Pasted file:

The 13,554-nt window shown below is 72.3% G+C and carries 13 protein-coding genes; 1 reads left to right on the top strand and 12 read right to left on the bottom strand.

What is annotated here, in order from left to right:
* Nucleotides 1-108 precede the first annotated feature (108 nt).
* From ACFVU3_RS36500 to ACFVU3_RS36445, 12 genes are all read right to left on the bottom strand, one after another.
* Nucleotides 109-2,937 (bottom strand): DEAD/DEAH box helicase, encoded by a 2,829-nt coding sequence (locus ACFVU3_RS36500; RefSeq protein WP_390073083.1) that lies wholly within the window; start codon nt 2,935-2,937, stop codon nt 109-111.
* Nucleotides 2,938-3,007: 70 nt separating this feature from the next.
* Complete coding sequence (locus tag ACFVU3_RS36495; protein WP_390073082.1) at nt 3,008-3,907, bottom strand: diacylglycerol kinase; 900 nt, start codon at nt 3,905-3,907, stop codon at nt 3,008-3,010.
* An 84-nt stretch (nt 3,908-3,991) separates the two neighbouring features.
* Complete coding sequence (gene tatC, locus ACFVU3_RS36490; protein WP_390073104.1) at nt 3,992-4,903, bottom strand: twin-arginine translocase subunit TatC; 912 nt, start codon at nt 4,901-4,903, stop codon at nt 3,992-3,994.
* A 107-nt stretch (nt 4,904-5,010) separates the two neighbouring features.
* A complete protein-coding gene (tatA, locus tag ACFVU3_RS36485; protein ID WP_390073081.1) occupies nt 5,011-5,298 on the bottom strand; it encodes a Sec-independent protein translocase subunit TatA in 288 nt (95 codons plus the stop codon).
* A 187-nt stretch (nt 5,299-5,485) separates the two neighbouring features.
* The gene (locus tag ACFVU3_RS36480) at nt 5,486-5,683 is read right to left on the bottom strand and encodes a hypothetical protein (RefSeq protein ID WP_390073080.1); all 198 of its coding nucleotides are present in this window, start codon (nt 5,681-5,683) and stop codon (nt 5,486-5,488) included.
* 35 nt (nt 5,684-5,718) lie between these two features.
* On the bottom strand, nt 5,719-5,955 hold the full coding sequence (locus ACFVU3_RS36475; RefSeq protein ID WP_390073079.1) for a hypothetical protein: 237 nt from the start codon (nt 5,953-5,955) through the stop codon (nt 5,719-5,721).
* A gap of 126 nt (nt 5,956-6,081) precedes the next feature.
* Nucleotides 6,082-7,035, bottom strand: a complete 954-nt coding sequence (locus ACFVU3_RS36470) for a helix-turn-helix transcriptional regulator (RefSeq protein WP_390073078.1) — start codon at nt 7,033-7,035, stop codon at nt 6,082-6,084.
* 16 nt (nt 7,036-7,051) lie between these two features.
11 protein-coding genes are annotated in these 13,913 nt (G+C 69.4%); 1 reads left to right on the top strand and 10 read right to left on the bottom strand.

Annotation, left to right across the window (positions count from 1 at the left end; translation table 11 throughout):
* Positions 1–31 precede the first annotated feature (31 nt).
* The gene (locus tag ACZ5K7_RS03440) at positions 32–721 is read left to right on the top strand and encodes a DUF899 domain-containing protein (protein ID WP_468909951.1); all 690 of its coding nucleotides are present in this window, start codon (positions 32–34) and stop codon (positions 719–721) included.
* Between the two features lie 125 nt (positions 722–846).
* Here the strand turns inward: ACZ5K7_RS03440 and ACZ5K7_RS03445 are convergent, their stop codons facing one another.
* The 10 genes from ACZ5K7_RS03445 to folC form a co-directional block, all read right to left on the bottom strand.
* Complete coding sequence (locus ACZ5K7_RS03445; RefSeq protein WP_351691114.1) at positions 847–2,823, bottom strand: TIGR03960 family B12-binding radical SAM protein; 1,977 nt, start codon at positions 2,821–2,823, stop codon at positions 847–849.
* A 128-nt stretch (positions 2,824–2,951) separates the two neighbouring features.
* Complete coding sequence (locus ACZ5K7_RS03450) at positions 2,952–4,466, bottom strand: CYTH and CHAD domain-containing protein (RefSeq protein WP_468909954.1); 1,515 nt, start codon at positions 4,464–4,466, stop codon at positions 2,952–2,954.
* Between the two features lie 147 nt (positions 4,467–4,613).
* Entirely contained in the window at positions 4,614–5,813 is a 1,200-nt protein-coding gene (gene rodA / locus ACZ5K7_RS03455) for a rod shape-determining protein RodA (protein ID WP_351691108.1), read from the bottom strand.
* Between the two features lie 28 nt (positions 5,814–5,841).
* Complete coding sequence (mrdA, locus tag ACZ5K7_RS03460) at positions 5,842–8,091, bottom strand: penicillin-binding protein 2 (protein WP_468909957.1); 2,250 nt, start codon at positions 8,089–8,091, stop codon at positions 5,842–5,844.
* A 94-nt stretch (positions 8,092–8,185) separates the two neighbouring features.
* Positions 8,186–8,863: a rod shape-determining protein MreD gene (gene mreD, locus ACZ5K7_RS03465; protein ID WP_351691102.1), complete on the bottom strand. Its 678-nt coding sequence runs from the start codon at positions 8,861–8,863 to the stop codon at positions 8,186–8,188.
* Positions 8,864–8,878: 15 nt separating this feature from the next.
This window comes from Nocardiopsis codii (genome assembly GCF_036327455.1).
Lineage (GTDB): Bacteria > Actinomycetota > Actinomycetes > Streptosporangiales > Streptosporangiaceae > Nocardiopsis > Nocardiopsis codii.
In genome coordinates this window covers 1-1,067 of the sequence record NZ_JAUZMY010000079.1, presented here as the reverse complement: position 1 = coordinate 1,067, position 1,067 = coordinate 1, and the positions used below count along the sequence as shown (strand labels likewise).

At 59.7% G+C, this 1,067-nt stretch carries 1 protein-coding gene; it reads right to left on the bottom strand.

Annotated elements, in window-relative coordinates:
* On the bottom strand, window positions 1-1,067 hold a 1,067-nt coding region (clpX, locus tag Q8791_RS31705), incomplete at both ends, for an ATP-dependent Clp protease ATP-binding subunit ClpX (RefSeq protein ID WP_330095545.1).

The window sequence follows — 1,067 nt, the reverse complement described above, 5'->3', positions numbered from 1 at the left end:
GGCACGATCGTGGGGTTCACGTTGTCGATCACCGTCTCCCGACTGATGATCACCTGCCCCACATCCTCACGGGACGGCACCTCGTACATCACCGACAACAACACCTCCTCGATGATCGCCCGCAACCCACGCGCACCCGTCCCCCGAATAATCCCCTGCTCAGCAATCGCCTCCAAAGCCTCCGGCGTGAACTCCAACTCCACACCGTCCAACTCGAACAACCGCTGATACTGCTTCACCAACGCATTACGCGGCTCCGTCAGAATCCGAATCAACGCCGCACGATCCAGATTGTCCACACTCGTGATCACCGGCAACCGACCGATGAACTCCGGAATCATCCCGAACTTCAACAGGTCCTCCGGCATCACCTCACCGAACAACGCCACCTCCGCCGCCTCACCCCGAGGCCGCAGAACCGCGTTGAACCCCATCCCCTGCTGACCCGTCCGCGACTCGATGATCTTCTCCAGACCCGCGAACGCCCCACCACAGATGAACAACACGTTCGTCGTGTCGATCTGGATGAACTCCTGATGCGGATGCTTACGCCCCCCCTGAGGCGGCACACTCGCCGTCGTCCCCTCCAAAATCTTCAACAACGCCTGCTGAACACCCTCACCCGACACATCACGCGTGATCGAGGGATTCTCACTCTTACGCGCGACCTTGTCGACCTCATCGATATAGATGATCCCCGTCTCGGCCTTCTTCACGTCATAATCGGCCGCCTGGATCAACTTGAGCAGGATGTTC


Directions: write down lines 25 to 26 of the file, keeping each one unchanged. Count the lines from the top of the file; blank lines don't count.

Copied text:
* The 10 genes from ACZ5K7_RS03445 to folC form a co-directional block, all read right to left on the bottom strand.
* Complete coding sequence (locus ACZ5K7_RS03445; RefSeq protein WP_351691114.1) at positions 847–2,823, bottom strand: TIGR03960 family B12-binding radical SAM protein; 1,977 nt, start codon at positions 2,821–2,823, stop codon at positions 847–849.